Conventional ion exchange resins have a fixed cross-linked polymer matrix with a relatively uniform distribution of mobile ion-active sites throughout the structure. The varying degrees of cross linking in the matrix determine the performance and the “tightness” or “looseness” of the ion exchange resin, since it affects a resin’s properties, such as strength.

Ion exchange resins have either a gel matrix or a microporous matrix and are prepared in granule or spherical (bead) form; the majority of ion exchange resins are spherical. 

Key chemical characteristics of ion exchange resins include:

  • Capacity: The number of sites available for ion exchange (total capacity) or the measure of the useful performance obtained with the IX resin when it is operating in a column under a prescribed set of conditions (operating capacity).
  • Swelling: The hydration of the fixed ionic groups that increases with an increase in capacity to the limits imposed by the resin’s polymer network.
  • Selectivity: The affinity of a resin for an ion; selectivity is determined by the ion’s charge and the size of the ion’s hydrated form.
  • Kinetics: The speed of the ion exchange.
  • Stability: The tendency toward, or rate of, degradation.

Cation, anion, chelating, and adsorbents

Ion exchange resins are identified by the functional group to which they belong. Resins are conventionally classified as:

  • Cation exchange resins
    • Strong acid (SAC): Characterized by their ability to exchange cations or split neutral salts; they are useful across the entire pH range.
    • Weak acid (WAC): Have a high affinity for the hydrogen ion and are therefore easily regenerated with strong acids; they exhibit a high capacity for the alkaline earth metals associated with alkalinity and a more limited capacity for the alkali metals.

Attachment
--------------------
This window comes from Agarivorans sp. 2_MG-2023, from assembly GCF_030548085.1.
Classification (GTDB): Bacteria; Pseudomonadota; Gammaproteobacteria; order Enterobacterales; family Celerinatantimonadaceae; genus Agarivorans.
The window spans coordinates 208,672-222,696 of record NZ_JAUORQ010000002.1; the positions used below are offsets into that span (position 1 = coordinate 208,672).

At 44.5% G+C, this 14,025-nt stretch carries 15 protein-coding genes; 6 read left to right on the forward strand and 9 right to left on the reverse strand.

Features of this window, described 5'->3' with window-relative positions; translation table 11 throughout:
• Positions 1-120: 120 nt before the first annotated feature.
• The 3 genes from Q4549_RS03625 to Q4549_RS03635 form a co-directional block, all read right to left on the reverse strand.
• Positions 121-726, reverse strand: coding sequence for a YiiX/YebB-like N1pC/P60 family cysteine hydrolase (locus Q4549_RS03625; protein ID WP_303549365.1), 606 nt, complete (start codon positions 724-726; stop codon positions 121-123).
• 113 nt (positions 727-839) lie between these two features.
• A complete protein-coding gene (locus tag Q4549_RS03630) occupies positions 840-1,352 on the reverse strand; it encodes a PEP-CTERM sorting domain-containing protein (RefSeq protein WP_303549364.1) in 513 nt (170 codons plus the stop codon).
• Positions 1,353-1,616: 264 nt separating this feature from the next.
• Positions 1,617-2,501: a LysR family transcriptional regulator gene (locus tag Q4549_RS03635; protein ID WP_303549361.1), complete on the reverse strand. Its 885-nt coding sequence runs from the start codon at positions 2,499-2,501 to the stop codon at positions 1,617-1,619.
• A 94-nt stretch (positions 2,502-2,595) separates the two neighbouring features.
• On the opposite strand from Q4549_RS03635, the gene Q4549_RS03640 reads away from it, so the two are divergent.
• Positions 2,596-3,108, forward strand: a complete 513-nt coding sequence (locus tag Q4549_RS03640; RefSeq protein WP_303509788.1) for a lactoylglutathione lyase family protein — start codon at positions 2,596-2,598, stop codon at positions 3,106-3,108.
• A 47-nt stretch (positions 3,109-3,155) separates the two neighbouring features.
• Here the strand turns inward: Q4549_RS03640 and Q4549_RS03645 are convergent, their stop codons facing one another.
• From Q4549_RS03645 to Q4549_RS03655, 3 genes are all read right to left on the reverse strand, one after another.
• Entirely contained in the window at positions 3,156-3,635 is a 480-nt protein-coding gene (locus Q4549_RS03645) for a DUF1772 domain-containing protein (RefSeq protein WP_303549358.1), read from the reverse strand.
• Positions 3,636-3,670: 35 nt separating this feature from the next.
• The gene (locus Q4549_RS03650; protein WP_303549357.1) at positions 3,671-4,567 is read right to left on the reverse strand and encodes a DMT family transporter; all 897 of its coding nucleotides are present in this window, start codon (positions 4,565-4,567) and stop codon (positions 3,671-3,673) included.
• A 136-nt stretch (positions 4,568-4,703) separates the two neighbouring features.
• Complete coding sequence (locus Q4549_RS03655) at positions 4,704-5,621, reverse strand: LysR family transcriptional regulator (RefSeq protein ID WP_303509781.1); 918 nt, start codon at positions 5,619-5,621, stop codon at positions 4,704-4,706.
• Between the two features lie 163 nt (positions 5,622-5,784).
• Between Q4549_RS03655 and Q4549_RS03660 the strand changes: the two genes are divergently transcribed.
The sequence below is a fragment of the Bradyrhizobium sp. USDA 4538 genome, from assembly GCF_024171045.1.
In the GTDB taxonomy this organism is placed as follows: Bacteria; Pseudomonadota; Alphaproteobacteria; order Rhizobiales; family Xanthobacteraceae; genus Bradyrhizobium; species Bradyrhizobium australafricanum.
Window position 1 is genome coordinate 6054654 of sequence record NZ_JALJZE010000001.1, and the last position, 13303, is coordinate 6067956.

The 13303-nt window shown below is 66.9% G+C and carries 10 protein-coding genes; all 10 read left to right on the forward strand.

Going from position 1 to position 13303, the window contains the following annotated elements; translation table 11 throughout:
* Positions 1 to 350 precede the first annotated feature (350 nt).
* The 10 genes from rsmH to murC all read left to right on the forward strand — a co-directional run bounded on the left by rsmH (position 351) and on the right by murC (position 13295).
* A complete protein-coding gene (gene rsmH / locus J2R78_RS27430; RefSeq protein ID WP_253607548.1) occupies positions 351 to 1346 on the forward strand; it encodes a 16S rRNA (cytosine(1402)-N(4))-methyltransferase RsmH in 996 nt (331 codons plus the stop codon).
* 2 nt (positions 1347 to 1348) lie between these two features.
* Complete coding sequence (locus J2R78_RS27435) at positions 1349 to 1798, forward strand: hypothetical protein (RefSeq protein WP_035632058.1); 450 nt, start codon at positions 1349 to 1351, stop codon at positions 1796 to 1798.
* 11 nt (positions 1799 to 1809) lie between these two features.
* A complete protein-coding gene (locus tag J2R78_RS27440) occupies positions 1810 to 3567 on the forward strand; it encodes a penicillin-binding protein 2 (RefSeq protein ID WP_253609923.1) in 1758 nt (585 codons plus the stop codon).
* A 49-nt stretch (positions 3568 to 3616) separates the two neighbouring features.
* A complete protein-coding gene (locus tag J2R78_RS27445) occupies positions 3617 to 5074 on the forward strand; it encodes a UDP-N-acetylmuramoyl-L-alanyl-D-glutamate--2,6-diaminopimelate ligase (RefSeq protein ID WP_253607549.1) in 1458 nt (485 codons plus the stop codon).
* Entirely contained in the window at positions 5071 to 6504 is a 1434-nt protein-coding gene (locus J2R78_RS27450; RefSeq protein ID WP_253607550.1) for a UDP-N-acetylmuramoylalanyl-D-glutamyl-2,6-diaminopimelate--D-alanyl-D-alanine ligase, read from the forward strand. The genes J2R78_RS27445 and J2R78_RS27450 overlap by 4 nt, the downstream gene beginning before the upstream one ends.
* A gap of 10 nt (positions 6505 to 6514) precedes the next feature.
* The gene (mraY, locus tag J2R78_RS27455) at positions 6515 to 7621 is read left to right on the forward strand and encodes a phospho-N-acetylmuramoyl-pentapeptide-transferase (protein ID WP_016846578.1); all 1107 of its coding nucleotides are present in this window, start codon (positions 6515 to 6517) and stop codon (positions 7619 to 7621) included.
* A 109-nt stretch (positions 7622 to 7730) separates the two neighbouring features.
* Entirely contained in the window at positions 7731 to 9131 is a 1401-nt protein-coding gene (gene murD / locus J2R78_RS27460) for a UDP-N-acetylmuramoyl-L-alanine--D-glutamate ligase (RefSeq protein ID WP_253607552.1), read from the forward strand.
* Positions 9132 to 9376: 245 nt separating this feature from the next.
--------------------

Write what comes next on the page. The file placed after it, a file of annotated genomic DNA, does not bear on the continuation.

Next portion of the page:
• Anion exchange resins
    • Strong base (SBA)
      • Type 1: The most strongly basic functional group available with the greatest affinity for the weak acids such as silicic acid and carbonic acid that are commonly present during a water demineralization process; the efficiency of regeneration of the resin to the hydroxide form is somewhat lower than Type 2.
      • Type 2: Has lower basicity than that of the Type 1 resin, yet it is high enough to remove the weak acidanions for most applications; the chemical stabilityis not as good as that of the Type 1 resins, which are favored for high temperature applications; regeneration efficiency of a Type 2 resin is considerably greater than that of Type 1.
    • Weak base (WBA): Contain tertiary amine functionalities, which act as acid adsorbers; capable of sorbing strong acids with a high capacity and are readily regenerated with caustic; particularly effective when used in combination with a strong base anion by providing an overall high operating capacity and regeneration efficiency.
  • Special chemical groups, such as chelating resins for the hydrometallurgical industry that are particularly applicable for the selective exchange of various heavy metals from alkaline earth and alkali metal solutions.